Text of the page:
This Vegan Parmesan Hummus makes a great sandwich spread or a dip for crackers and crudités. If you are not usually fond of hummus, you might want to give this recipe a try. The vegan Parmesan adds a garlicky cheesy flavor that’s hard to resist!
Note exhibit A: a recent text exchange between my fifteen-year-old daughter and myself regarding the contents of her packed lunch:
Anyone with a teenage daughter will recognize her response as high praise.
Vegan Parmesan Cheese
The vegan Parmesan flavor was inspired by Minimalist Baker’s recipe for Vegan Parmesan Cheese. I usually keep a supply on hand to add to pasta dishes, etc. as well as hummus and bean spreads when the mood strikes me. To keep things simple, I wanted to show folks how to make this vegan Parmesan hummus in two easy steps.
Vegan Parmesan Hummus
Hummus is traditionally made with tahini (sesame paste) and/or olive oil. But it can be just as tasty without the processed oil. This vegan Parmesan hummus is made with just a few simple ingredients:
- Nutritional Yeast
It’s creamy and flavorful.
The cashews add a bit more fat compared so some of my other hummus and bean spread recipes. If you are looking to restrict your fat intake you could try eliminating or reducing the cashews to ¼ cup.
Vegan Parmesan Hummus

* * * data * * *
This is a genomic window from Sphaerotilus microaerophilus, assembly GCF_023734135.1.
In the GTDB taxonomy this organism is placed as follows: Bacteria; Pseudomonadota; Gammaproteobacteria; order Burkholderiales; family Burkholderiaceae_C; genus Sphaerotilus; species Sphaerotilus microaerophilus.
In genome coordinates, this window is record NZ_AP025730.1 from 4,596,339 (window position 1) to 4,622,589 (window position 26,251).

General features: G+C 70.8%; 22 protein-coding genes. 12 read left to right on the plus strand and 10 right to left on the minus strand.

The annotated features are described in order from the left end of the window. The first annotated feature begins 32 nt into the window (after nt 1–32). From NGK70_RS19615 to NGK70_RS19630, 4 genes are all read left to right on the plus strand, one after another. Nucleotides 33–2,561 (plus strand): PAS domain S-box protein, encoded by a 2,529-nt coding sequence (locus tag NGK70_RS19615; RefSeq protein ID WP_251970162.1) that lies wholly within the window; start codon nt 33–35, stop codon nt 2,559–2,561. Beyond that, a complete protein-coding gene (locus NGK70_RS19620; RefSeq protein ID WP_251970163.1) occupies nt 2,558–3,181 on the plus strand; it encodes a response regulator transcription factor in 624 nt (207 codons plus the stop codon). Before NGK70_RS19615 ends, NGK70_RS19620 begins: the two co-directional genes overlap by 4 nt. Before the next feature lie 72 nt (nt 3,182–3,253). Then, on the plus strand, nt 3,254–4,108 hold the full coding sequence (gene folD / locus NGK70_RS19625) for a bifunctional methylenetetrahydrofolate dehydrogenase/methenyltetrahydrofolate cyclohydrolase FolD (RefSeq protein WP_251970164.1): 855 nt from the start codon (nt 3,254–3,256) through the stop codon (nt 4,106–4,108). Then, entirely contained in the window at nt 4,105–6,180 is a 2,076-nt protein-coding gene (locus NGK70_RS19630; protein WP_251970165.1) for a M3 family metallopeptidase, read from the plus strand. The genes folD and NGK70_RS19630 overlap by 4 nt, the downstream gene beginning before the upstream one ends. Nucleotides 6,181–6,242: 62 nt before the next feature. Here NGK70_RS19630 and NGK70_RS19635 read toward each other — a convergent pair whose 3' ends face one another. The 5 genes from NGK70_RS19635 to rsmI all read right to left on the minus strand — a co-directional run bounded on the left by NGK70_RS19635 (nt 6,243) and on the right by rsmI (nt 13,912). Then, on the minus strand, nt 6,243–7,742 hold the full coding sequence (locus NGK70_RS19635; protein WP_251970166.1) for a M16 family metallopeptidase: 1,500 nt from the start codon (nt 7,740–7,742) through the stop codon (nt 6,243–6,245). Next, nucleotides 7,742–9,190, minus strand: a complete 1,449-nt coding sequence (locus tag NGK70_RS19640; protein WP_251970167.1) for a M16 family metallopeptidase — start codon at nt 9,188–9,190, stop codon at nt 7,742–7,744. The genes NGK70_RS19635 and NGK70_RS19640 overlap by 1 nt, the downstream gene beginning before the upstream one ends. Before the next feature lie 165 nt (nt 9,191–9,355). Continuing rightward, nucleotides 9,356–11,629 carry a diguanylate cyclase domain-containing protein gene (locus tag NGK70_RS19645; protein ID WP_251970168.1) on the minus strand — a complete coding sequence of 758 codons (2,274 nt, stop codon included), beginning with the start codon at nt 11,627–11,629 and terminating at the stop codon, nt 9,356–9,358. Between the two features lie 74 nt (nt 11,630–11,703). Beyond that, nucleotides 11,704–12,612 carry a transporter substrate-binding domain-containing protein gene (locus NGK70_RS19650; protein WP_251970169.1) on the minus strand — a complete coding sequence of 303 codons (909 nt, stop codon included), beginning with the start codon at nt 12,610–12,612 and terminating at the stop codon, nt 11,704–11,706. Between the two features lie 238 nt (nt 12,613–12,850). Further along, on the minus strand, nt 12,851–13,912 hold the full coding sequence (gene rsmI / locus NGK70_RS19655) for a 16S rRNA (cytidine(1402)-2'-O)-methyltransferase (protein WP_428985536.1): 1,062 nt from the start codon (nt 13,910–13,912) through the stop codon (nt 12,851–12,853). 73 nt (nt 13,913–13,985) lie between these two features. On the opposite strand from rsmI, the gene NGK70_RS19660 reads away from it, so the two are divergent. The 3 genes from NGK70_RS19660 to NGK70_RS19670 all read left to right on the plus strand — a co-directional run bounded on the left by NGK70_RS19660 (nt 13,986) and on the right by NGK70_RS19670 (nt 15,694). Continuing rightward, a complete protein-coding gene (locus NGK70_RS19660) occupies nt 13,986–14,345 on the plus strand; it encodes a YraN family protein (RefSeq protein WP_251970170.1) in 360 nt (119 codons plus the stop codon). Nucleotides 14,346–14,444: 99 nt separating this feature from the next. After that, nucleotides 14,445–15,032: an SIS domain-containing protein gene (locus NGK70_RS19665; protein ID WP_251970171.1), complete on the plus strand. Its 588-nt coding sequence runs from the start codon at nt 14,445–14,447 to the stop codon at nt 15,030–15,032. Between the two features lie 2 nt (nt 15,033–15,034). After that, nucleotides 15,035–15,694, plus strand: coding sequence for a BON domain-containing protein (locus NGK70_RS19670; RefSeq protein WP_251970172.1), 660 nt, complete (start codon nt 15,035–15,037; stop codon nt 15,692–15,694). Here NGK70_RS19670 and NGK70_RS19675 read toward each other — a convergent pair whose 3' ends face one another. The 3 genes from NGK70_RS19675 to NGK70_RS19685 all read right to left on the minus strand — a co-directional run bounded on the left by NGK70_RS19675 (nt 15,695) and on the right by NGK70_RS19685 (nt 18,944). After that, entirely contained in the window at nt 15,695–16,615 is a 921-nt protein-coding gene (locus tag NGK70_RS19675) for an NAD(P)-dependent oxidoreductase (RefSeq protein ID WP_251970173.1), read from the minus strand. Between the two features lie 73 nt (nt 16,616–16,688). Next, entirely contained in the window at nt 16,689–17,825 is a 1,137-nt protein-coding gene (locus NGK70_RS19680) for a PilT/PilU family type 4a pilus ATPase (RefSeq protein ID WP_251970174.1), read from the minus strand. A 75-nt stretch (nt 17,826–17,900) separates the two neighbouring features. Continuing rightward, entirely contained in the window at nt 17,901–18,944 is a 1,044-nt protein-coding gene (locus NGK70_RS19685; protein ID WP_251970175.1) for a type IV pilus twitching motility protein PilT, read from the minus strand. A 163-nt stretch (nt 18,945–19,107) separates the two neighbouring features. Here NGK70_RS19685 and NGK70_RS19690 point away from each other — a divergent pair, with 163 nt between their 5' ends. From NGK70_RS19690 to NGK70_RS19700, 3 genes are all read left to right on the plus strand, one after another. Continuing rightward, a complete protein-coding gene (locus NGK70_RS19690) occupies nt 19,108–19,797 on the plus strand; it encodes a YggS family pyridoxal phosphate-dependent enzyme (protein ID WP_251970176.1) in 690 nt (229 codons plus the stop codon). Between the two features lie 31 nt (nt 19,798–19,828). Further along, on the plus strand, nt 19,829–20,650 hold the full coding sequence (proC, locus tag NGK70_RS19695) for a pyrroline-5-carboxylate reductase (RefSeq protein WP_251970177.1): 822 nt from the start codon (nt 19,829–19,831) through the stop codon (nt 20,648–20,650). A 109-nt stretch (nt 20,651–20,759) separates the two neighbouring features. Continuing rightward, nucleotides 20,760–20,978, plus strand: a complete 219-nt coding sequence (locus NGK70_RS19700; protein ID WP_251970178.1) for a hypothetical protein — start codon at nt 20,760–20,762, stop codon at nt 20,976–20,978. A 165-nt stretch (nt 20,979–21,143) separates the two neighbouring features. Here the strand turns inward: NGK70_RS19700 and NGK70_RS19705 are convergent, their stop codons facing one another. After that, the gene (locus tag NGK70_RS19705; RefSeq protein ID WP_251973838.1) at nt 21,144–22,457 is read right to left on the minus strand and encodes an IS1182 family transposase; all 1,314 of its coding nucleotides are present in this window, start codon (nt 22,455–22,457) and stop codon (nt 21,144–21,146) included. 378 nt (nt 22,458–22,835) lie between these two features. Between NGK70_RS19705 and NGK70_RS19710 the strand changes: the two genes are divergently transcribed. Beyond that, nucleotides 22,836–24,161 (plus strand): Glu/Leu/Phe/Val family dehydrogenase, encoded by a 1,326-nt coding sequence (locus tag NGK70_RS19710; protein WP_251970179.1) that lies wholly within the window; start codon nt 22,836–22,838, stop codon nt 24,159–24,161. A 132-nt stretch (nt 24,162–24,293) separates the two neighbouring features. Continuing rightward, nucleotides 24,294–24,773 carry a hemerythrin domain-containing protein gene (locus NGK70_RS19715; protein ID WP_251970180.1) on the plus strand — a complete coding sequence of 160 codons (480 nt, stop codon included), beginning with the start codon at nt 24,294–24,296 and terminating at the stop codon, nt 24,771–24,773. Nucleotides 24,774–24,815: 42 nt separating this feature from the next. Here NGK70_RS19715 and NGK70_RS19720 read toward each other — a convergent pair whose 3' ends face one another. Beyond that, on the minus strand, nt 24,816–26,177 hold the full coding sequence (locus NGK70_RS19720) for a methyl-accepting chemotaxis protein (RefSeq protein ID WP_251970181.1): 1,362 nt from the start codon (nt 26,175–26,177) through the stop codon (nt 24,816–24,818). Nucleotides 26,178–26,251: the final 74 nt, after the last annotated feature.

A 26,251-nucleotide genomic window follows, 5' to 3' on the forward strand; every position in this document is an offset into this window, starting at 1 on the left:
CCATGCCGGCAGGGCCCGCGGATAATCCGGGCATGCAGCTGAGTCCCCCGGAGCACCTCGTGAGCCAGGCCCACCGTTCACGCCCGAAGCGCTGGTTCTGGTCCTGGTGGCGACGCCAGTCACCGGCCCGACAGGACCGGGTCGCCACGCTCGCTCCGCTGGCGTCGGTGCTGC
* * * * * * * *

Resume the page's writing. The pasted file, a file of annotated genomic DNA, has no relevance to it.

- 1/2 cup raw cashews
- 1 1/2 Tbsp. nutritional yeast
- 1/4-1/2 tsp. fine sea salt to taste
- 1/4-1/2 tsp. garlic powder to taste
- 15.5 oz canned chickpeas low sodium, rinsed and drained
- 1/2 lemon juiced
- 1/3 cup water
- Add cashews, nutritional yeast, salt and garlic powder to food processor fitted with the S blade.
- Pulse until mixture becomes a coarse powder.
- Add chickpeas and lemon juice, turn on processor and slowly add water while blending.
- Scrape sides as needed and continue to blend until hummus reaches desired consistency. Add more water 1 tbsp. at a time if necessary.
Note: I do not include nutrition information with my recipes because I subscribe to the theories presented in the book Whole and believe we should focus on eating a variety of whole foods instead of counting calories or keeping track of individual nutrients.
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